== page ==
We would like to call this a short visit, just because we did not have too much time in Granada, just two nights, and the majority of one day was used at what most people come to Granada for, the Alhambra palace.
The Alhambra palace and fortress from the 13th century is the most visited monument in Spain, with approx. 8500 people per day buying tickets to see the Arabic architecture and wonders of the Alhambra. Read more about our visit here.
From the city centre of Granada the Alhambra is present from every corner with its elevated position above the city. The best place to get a great view of the palace and buildings is to walk up the hill to the Albaicin area for an epic sunset view from San Nicolàs or Santa Isabel La Real church.
Albaicín is a neighborhood in Granada that maintains the layout of Medieval Moorish narrow streets. With its neat narrow lanes and well-kept traditional houses, the area has retained its old charm and is the ideal place to discover Moorish architecture.
We walked from Plaza De Santa Ana and up along the river past some of the spectacular old residences, old bridges and lots of cosy cafés, this is a touristy area, but it is a must see when in Granada. When you feel like it, just start walking up the small alleys and streets towards the top of the mountain. Check out Love Granada’s Albaicin tips.
Also worth mentioning is that Granada is one of the few places left in Spain that still serve free tapas with drinks at the bars and bodegas around town. We had some great cheap meals while visiting. Read more about our experience in the tapas bars of Granada here.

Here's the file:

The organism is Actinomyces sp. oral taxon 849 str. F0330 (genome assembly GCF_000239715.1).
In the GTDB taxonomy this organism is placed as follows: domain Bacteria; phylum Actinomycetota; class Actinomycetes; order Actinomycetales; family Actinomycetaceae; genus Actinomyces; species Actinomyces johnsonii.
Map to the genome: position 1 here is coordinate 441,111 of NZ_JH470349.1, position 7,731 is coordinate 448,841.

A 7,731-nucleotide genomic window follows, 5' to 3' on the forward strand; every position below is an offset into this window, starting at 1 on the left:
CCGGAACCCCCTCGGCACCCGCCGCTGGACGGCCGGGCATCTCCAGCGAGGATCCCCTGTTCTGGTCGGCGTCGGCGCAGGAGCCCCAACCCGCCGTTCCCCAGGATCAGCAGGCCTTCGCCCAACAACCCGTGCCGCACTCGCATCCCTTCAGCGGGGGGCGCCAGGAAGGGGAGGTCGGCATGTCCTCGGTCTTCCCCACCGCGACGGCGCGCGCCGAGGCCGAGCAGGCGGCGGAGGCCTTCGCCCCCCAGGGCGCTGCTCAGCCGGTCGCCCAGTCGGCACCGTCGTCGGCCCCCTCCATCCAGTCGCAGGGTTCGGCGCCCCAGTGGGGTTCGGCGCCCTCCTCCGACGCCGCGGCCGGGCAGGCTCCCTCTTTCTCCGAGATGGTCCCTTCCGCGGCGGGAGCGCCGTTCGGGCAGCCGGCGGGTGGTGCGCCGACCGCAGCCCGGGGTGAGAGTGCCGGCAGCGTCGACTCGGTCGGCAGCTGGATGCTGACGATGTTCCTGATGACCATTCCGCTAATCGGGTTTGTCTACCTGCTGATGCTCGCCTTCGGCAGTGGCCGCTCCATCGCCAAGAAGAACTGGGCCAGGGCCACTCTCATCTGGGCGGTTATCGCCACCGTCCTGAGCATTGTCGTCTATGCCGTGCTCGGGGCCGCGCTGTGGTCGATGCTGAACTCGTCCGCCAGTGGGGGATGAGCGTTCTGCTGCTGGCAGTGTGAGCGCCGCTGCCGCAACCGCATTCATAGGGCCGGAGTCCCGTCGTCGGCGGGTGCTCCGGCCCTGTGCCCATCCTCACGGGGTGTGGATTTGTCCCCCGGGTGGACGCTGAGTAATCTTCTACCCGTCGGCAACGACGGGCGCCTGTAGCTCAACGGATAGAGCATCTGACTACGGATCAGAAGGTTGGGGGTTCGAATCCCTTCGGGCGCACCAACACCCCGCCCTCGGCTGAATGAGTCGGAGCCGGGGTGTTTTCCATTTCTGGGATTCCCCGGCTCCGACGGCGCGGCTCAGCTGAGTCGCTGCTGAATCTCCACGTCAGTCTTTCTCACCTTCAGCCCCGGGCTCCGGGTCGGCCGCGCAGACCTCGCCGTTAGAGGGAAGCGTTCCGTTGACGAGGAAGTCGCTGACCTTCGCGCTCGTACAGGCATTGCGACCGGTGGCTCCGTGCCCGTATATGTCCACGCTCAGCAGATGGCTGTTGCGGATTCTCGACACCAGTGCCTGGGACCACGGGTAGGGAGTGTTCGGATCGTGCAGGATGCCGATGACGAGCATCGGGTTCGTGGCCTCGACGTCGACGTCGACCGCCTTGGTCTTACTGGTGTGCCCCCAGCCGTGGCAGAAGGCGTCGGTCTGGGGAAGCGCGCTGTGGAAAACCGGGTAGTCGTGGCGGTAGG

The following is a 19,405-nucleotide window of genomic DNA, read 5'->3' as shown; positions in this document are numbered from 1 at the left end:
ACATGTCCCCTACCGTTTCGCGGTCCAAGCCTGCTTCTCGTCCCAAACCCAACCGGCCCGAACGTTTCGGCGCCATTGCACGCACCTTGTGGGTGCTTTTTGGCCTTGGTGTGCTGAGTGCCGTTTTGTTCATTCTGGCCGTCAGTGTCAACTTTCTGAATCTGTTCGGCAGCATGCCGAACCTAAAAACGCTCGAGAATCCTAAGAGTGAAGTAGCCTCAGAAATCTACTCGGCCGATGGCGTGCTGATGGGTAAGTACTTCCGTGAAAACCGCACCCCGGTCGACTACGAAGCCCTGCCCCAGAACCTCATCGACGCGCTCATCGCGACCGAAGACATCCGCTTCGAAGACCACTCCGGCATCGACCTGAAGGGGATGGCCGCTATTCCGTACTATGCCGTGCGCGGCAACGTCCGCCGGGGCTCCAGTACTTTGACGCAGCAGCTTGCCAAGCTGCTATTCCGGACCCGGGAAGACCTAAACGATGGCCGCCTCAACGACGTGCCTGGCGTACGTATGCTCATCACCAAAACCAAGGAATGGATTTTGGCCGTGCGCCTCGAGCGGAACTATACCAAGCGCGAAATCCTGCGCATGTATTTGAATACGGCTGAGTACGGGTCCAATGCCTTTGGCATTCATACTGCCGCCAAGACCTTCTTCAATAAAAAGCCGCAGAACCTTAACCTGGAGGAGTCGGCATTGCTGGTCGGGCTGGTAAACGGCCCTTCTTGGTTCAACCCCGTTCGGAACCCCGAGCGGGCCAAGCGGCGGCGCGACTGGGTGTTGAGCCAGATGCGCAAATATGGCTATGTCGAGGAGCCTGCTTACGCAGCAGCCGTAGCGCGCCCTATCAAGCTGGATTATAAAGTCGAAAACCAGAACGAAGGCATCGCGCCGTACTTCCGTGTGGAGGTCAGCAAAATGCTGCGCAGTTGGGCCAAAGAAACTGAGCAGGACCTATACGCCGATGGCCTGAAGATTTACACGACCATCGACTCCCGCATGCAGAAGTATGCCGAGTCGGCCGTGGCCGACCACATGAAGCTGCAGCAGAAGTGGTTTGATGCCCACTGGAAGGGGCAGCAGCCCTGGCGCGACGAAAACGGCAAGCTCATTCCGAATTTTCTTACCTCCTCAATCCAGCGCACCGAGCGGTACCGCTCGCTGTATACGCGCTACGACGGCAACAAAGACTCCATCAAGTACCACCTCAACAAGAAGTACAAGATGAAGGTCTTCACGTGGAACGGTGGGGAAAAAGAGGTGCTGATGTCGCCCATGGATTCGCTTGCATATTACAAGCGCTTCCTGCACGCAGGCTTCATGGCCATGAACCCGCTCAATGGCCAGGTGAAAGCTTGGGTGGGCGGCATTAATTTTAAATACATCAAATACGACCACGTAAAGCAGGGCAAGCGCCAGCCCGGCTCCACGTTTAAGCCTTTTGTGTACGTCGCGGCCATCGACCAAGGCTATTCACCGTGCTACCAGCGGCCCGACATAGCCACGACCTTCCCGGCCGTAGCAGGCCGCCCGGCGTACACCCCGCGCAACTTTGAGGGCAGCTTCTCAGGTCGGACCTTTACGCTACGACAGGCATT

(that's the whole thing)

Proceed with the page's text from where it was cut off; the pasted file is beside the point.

The cathedral of Granada is also a grand sight. It took 181 years to build, and the site was the location of the Great Mosque of Granada for over 600 years. Construction of the new church started in 1523, and the standout design triumphs include the awe-inspiring cupola and the grand church organ. The church has a kind of weird placement, normally you think that a grand cathedral should have a grand plaza or something like this at the front, but this cathedral is built in on all sides by other buildings. No grand square here, just alleys and a small patio style entrance to one of the most amazing churches in Spain.
We stayed at the sublime Eurostars Gran Via hotel, it has grand views from the roof terrace and location wise it is smack bang in the middle of where you need to be to explore Granada.
If you are driving into the city centre with a car, you need a good GPS! It is a maze of small narrow streets, alleys, and even smaller alleys. We were sure we were stuck in a narrow passage more than once trying to navigate to the nearest parking garage to the hotel.
Plaza de Bib-Rambla and Plaza de la Romanilla are the two main plazas in the area surrounding the cathedral, and the streets around the plazas are the main shopping areas of Granada.
We visited during easter, and it was quite cold and wet during our visit. It is worth to remember that Granada sits on the Sierra Nevada mountains at an elevation of around 700 metres abrove sea level. In fact just a short car ride from Granada is the Sierra Nevada ski resort home to the southernmost skiing destination in Europe. And while the winter can get quite chilly and wet, the summers get equally scorching and hot in Granada, temperatures often hitting 40 celcius during summer.
We would have loved to spend some more time in Granada, the city deserves it for sure, we only got a fleeting impression of the main parts of the city. The history of the place is very interesting, and the juxtaposition of Arabic and European styles of architecture and the city’s layout is very different indeed. We will come back one day for sure to see more and to eat more of that delish tapas.
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